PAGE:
First of all, don’t overdo the attention grabbers. You know those sites that put up a model survey or subscription dialog just when you’re about to get to the information you want? Don’t do that. Users hate anything that makes them feel like they’re not in control of the browsing experience it’s the same story with attention grabbing animation. Use them to hint to users that they can do something they might have missed, not to distract them from what they’re already doing.

You should also make use of animation to highlight context and hint at navigation features. For example, if your site use a map, you can use animated sidebar to display useful location information. The sidebar content change all the time, and the animation can be helpful in reminding users to see on each page, while keeping other navigation option visible. Features that resize automatically are a good way to pack a lot of detail into a limited space, without sacrificing relevance.

Consider telling a story. You can do this literally by animating a cartoon – but that’s more work than most sites need. A story is a way to control how information is revealed and good stories keep users interested they became curious about what happen next. A popular styling at the moment is the full-page scroll. The ‘story’ suggests that there’s more to read. This kind of scroller is better at keeping user interest than a menu tree, because with the menu system there are no surprises and users are more likely to decide to skip some of the content.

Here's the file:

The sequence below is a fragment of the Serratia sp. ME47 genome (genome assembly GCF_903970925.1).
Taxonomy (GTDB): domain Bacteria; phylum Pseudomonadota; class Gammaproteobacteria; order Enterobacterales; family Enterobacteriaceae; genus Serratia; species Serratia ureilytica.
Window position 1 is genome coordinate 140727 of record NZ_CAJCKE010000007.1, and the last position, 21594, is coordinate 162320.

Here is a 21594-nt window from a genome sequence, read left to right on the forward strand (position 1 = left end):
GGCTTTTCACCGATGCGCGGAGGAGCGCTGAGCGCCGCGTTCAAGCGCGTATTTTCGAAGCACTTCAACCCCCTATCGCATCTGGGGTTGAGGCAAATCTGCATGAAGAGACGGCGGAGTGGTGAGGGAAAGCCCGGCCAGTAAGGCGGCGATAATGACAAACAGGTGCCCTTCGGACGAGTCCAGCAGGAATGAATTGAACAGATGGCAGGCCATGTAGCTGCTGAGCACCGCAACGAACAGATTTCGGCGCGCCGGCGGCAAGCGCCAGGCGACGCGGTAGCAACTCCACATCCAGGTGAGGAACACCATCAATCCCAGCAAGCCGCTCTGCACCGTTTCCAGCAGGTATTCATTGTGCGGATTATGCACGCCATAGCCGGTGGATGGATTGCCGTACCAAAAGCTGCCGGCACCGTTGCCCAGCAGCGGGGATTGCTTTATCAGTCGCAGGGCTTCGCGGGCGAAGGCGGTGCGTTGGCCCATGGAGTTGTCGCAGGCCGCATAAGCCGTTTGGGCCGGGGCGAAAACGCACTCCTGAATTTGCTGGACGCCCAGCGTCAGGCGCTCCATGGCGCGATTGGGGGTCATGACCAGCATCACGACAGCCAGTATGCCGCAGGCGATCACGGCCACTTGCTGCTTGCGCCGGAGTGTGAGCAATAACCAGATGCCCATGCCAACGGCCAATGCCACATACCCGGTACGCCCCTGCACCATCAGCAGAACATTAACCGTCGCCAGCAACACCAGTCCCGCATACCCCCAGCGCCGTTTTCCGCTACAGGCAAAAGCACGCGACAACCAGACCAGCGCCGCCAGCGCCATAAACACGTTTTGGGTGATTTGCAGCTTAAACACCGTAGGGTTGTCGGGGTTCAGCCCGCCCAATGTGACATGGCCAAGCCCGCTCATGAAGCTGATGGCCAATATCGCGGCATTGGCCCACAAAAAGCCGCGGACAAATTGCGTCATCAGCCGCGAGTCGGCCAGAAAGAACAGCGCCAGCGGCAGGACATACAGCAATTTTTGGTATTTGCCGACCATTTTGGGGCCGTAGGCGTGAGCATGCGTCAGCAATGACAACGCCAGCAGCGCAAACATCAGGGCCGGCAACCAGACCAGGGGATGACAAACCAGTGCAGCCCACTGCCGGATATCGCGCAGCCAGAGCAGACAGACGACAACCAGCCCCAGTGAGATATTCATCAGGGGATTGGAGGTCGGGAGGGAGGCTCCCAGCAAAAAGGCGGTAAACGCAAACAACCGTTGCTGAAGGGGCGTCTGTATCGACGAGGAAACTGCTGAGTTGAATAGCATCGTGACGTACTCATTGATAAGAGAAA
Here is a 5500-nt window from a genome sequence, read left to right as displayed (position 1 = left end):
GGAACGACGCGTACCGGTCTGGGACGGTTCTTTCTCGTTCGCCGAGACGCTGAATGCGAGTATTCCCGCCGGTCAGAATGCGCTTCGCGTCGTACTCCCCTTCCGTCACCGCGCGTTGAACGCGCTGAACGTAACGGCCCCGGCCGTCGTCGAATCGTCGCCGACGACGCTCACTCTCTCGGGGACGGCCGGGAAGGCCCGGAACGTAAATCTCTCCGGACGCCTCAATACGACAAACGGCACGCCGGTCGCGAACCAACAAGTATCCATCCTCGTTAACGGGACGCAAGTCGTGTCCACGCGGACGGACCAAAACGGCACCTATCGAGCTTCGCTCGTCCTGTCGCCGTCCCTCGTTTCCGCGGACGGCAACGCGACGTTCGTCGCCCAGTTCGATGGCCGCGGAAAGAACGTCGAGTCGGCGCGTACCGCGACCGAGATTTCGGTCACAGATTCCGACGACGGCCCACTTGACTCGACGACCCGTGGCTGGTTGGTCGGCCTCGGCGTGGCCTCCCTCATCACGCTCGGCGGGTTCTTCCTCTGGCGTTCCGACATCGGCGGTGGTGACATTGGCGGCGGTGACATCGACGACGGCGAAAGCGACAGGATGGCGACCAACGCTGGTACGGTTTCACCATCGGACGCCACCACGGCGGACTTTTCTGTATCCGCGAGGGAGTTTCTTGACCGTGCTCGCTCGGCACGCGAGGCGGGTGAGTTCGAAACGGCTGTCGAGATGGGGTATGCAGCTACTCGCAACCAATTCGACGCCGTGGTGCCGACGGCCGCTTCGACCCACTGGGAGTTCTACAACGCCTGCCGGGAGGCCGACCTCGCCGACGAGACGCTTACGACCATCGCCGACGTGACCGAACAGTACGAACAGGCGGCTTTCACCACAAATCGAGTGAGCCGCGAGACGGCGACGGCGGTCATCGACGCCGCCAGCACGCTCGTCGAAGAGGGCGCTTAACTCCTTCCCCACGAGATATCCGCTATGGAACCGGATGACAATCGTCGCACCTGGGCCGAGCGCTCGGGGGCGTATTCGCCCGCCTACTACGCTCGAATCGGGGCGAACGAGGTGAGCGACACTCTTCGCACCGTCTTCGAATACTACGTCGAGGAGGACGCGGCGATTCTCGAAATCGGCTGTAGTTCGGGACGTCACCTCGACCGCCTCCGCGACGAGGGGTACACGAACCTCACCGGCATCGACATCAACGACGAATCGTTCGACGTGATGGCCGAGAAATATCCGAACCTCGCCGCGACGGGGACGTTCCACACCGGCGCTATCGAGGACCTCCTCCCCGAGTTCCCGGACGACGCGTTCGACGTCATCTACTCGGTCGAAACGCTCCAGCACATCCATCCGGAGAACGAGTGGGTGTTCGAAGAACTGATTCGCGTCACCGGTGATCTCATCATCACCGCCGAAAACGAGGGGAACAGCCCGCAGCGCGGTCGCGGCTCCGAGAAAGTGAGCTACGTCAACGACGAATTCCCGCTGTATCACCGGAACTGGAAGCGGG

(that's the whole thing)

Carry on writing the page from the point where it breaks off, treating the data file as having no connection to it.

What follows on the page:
Make it physical. You can bounce object, squash them, shake them and vibrate them the math isn’t complicated and simple physics modelling helps make animation looks convincing by imitating mass and inertia. If your standard animation aren’t physically believable, users are going to find them more distracting than rewarding. As an occasional special effect you can also make an object do something believable but surprising, for example, making an image that bobs and float upwards like a balloon.